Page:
The juvenile court terminated the parental rights of the mother of A. W. and B. W. The mother appeals from the termination order. She asserts that the court erred in terminating her parental rights because there is insufficient evidence of her present parental inability or misconduct. We agree that there is insufficient evidence and therefore reverse the judgment of the juvenile court.
In July 1997, the Department of Family & Children Services (DFCS) removed two-and-a-half-year-old A. W. and five-month-old B. W. from their mother's home. The home was infested by fleas, pet feces was found on the house floor, A. W. had head lice and had been rushed to the emergency room after ingesting the drug ephedrine, B. W. had a severe diaper rash, the children were underfed, and the mother had left the children home alone. The juvenile court found that the children were deprived and awarded temporary custody of the children to DFCS. The children were eventually placed with their aunt and uncle, with whom they still live.
A plan to reunite the mother with the children was implemented. It required the mother to maintain a clean and stable home, to address her emotional needs, and to obtain her high school equivalency degree.
In June 1998, the mother stipulated that the temporary placement of the children should be extended. And in July 1999, the mother stipulated that the children were still deprived, so another temporary placement order and reunification plan were entered.
Thereafter, DFCS filed its petition to terminate the mother's parental rights on the grounds that she has failed to comply with the reunification plan and that she suffers from a mental health deficiency which renders her unable to provide for the children. After a hearing, the court granted the petition, terminating the mother's parental rights to A. W. and B. W.
No judicial determination is more drastic than that of severing the relationship between a parent and a child. 1
A court must make such a determination cautiously and only after deliberate scrutiny. 2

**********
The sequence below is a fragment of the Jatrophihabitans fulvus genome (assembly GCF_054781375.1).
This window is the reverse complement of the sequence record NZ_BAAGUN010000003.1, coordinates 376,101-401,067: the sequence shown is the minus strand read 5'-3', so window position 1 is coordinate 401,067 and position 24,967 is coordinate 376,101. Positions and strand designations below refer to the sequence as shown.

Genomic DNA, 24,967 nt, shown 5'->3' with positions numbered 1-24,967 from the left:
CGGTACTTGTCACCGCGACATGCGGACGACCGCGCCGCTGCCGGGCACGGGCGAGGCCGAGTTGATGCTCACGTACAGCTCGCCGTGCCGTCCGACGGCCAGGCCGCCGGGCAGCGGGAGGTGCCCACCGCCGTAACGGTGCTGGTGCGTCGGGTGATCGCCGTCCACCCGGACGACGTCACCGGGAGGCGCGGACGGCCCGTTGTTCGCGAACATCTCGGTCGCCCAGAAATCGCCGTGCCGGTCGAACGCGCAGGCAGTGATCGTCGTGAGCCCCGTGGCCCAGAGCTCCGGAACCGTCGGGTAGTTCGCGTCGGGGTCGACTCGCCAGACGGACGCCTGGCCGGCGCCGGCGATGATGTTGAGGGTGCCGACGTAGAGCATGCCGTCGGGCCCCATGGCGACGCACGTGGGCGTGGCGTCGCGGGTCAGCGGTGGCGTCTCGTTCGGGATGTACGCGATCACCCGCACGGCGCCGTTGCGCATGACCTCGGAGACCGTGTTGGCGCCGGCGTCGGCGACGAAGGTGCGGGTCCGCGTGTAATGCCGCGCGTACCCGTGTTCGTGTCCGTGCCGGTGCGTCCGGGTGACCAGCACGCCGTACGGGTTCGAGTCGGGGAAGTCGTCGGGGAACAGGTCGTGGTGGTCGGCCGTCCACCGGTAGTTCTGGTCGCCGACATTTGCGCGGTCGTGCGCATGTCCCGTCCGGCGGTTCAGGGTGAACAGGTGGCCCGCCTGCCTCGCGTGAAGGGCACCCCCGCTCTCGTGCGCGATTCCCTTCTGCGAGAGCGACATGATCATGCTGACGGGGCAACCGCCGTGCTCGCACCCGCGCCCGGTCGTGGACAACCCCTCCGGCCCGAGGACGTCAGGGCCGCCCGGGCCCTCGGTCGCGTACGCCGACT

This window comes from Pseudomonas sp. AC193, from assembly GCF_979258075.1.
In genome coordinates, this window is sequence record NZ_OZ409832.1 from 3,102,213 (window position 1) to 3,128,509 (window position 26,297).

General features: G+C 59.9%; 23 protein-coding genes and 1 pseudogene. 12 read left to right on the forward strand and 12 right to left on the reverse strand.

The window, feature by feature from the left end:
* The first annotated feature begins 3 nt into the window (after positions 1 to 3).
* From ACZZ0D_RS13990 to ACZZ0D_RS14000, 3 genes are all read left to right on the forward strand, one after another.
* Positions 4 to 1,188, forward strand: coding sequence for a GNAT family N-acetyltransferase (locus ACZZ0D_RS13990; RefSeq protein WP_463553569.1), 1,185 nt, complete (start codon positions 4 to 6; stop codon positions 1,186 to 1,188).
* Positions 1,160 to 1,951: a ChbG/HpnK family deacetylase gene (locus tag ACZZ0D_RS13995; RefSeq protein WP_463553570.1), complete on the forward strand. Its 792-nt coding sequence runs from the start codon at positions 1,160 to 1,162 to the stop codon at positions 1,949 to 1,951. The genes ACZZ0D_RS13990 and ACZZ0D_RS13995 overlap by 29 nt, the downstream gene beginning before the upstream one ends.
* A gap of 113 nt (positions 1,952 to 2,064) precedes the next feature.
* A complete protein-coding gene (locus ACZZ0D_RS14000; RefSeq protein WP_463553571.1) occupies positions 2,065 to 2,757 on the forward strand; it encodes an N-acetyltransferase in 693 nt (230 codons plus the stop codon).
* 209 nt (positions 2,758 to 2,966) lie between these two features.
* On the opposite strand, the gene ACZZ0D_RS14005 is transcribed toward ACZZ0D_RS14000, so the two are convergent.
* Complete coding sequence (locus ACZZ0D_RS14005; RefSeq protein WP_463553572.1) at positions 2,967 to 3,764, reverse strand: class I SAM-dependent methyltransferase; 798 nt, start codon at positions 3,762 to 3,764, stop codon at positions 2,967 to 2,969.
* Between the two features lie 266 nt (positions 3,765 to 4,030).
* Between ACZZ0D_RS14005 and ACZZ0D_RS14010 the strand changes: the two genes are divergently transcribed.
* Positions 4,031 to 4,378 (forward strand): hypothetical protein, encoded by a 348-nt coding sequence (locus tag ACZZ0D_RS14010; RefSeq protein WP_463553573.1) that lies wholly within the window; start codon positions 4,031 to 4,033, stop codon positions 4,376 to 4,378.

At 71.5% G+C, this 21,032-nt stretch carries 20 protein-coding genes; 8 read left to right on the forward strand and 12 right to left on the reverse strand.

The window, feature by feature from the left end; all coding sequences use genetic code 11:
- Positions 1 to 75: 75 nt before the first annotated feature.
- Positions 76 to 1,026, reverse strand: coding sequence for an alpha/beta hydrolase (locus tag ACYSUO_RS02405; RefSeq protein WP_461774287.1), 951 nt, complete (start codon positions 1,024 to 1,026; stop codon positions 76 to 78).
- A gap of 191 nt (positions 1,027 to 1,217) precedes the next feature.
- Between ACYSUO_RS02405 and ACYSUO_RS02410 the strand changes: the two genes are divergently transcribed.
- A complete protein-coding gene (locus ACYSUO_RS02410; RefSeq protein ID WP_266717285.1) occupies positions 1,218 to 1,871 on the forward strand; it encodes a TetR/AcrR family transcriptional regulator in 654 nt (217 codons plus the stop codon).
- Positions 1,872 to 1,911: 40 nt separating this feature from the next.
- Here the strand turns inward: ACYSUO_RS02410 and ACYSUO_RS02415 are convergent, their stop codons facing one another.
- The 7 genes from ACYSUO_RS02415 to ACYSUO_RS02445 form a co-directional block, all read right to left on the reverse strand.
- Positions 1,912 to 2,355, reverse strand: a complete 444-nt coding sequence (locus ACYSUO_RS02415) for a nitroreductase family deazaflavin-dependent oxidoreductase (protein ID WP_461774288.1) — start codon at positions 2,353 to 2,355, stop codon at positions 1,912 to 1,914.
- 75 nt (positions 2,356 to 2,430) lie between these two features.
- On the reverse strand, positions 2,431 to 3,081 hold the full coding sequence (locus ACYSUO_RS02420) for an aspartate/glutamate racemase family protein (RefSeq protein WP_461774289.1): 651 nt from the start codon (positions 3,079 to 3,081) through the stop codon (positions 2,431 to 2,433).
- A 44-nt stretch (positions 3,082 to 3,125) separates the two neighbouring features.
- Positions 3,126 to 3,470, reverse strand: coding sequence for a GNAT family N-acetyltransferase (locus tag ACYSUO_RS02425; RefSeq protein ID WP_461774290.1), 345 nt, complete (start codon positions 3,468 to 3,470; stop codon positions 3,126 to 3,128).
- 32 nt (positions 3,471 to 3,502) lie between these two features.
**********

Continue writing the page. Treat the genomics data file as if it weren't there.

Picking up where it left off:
A court therefore may terminate parental rights only if there is clear and convincing evidence of parental inability or misconduct. 3
In the instant case, there is no question of the mother's past parental misconduct and inability as shown by the facts supporting the initial finding of deprivation in 1997. But the juvenile court erred in finding that DFCS had met its burden of proving by clear and convincing evidence the specific allegations which form the basis of the petition to terminate parental rights, namely, the mother's noncompliance with the reunification plan and her medically verifiable mental health deficiency.
There is no clear and convincing evidence to support DFCS' claim that the mother failed to comply with the reunification plan. It is undisputed that the mother obtained her GED as required by the reunification plan. Furthermore, even though she moved several times after DFCS took custody of the children, at the time of the termination hearing she had lived in her current three-bedroom home for approximately a year and five months with her husband, whom she had married in 1998.
While DFCS workers claimed that the home was messy, pictures introduced at the hearing show a clean home, and there is no evidence of the filth that was present in the mother's home when the children were removed in 1997. The mother and her husband have a small but stable income. She receives a monthly Social Security disability check of $512, and the husband works regularly at a restaurant and periodically earns money working on movie sets. Contrary to the arguments of DFCS, this evidence shows the mother has complied with the reunification plan by maintaining a stable home for more than a year. It cannot be said that there is clear and convincing evidence that she has failed in this regard.
As for the mother's mental health problems, she was previously diagnosed with bipolar disorder, was prescribed medications, had stopped taking the medication, and failed to go to the mental health board for treatment from August 1998 until February 2000. But when she did meet with mental health professionals in 2000, prior to the termination hearing, the mental health professionals found that her bipolar disorder was in remission and recommended that she not continue on any medications. While DFCS questions these recent diagnoses, it has not come forth with sufficient credible evidence to allow us to disregard them. Given the record before us, we cannot say that there is clear and convincing evidence that the mother has a mental health deficiency that renders her an unfit parent who has lost all parental rights.
Because there is not clear and convincing evidence of present parental inability or misconduct as alleged in the termination petition, the juvenile court erred in taking the drastic step of terminating the parental rights of the mother. 4
That order of termination must therefore be reversed. 5
Thurbert E. Baker, Attorney General, Dennis R. Dunn, Deputy Attorney General, William C. Joy, Senior Assistant Attorney General, Shalen S. Nelson, Assistant Attorney General, Michael D. DeVane, for appellee.